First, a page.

We’re nearing the holiday season and some of you might be going for some early holiday shopping—checking your money to go for a shopping splurge. The holiday season also ushers in cybercrime activities that are typical this time of the year:
- We have seen a surge of fake bank emails. We’ve also seen other forms of spammed threats, including KELIHOS, VAWTRACK, and even some forms of the 419 scam.
- We have also witnessed the increase in BANKER malware. Variants of this malware family attempt to steal sensitive information, such as banking credentials and email account details. They employ info-stealing techniques, often times, phishing pages that mimic the official banking sites, to get a user’s bank information, such as user names, passwords, or card codes. The stolen information could then be sent to a predetermined email address, to drop zones in hosted servers or to a URL via HTTP post.
This series of entries focuses on a particular BANKER malware, detected as TSPY_BANKER.DYR. After taking an in-depth look of the malware itself, we will then place this malware within the whole threat ecosystem, with its ties to spam and even parcel mule scams, which refers to people who send packages in other parts of the world, acting as ‘mules.’ These people typically fall on this scam because of its ‘get rich easy’ nature.
All About DYRE
This particular detection is related to DYRE (also known as DYREZA, DYRANGES, or BATTDIL) malware. TSPY_BANKER.DYR has a lot of similarities with DYRE variants, as seen in its routines:
- It has the capability to perform man-in-the-middle attacks through browser injections. It can also get browser snapshots, steal personal certificates, and steal information like the specific browser versions.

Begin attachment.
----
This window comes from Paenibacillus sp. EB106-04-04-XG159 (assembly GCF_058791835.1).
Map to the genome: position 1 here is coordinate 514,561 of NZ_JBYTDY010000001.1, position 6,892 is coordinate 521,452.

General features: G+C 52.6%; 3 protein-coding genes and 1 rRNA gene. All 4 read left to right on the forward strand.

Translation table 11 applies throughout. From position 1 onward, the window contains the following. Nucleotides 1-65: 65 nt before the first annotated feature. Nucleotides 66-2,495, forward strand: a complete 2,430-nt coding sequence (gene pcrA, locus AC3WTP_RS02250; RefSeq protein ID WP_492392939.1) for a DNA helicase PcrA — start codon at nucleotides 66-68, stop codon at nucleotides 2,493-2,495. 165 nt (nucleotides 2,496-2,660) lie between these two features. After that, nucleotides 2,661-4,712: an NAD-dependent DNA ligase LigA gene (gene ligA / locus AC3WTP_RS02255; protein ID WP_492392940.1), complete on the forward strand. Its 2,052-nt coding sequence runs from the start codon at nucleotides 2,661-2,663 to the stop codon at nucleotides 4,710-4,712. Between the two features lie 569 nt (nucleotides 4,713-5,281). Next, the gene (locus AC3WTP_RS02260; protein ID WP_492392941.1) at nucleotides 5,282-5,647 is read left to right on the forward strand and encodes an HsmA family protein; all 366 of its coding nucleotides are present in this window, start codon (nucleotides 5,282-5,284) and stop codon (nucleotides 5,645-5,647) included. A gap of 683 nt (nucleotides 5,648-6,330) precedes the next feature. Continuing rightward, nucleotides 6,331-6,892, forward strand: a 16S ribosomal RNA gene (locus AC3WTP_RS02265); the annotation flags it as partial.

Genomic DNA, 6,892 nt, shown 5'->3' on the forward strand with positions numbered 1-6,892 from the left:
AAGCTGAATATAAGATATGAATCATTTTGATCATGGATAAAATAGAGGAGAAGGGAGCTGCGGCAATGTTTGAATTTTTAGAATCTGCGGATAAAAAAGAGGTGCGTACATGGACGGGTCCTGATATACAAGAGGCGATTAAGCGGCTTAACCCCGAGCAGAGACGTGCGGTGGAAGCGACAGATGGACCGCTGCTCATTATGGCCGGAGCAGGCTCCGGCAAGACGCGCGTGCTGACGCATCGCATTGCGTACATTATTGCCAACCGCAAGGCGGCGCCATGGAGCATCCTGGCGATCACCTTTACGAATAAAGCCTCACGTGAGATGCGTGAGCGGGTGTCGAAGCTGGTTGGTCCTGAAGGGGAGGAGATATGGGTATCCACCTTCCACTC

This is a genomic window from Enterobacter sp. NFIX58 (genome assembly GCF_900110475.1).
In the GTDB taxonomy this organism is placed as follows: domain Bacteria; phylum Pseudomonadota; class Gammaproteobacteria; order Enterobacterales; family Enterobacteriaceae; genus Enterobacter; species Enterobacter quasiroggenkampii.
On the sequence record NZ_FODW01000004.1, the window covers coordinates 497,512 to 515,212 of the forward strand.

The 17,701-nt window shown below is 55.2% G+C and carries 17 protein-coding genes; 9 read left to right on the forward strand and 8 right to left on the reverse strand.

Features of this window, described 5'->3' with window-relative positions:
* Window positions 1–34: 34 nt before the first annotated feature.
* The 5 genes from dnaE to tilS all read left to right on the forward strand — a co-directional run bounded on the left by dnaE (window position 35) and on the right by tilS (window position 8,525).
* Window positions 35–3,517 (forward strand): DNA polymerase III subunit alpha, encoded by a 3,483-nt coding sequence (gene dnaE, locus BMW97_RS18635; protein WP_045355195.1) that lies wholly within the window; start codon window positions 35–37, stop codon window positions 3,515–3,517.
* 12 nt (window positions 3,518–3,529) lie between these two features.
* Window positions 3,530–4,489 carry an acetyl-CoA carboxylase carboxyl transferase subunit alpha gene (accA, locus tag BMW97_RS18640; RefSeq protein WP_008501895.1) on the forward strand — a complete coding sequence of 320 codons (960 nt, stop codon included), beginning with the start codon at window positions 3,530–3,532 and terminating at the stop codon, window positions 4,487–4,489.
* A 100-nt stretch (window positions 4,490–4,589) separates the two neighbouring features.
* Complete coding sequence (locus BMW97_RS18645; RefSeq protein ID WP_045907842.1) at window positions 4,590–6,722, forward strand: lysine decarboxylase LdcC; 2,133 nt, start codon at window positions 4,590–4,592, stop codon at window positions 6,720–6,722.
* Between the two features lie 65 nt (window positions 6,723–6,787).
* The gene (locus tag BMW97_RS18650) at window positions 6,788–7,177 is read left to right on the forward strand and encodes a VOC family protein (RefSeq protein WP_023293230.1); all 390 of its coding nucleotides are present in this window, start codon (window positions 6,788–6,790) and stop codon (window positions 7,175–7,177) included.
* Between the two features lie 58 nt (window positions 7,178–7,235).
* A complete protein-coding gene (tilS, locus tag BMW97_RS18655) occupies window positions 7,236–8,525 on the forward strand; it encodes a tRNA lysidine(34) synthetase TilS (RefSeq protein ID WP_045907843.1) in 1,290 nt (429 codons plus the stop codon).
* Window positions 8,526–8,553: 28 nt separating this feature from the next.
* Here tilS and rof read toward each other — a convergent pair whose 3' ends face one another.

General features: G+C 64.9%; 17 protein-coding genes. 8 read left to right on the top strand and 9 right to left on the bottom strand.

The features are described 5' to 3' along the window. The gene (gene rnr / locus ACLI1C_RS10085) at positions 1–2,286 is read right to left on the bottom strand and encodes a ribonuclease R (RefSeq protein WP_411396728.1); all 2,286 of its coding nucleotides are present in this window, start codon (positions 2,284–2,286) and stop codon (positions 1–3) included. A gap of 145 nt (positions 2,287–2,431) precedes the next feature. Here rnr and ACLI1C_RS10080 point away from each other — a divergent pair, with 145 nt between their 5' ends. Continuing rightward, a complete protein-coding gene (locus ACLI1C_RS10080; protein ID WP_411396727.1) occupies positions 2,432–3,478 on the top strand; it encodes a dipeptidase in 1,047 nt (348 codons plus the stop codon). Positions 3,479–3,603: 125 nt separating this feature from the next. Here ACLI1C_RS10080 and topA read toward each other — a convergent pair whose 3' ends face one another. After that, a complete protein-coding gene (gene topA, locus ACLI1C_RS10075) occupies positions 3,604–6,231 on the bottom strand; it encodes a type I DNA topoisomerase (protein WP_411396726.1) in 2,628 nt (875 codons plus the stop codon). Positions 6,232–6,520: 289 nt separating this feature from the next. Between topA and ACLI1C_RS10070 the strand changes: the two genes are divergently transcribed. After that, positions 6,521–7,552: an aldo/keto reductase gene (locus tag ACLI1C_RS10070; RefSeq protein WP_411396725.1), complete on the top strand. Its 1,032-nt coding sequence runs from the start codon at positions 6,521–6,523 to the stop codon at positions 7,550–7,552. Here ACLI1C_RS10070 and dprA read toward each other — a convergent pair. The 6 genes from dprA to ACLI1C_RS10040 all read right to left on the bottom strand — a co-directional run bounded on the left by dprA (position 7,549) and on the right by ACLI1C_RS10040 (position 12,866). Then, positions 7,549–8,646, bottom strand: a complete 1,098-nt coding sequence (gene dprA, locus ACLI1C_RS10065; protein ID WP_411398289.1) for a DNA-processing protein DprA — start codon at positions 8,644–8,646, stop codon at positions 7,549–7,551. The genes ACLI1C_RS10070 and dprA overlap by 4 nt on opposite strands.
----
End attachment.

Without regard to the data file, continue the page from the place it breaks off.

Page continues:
- It steals bank credentials and monitors sessions involving online transactions to specific banks.
- It can drop a configuration file that contains the list of targeted banks (via C&C updates) and the bot ID (comprises of the computer name, the OS version, and a unique 32-character identifier). The list of targeted banks include international, American, and European ones.
- It uses Session Traversal Utilities for NAT (STUN), a method for the end host to discover its public IP address if it’s within a network that does network address translation. It’s a common method for applications of real-time voice, video and other messaging services to discover its public IP address, or the IP address that is publicly visible in the internet. Cybercriminals use this method to know exactly the location of their malware (and possibly know who is trying to run it).
Figure 1. Screencap of STUN method
- It also has the capability download a VNC module.
A look into its network profile confirms details of the routines mentioned above:
- Connections to C&C servers at Port 443, with a defined string format
- Connections to STUN Servers
- Accepting inbound connections
- Although not presented in the screen capture below, the user agent being used is Opera/9.80
Figure 2. Network profile for TSPY_BANKER.DYR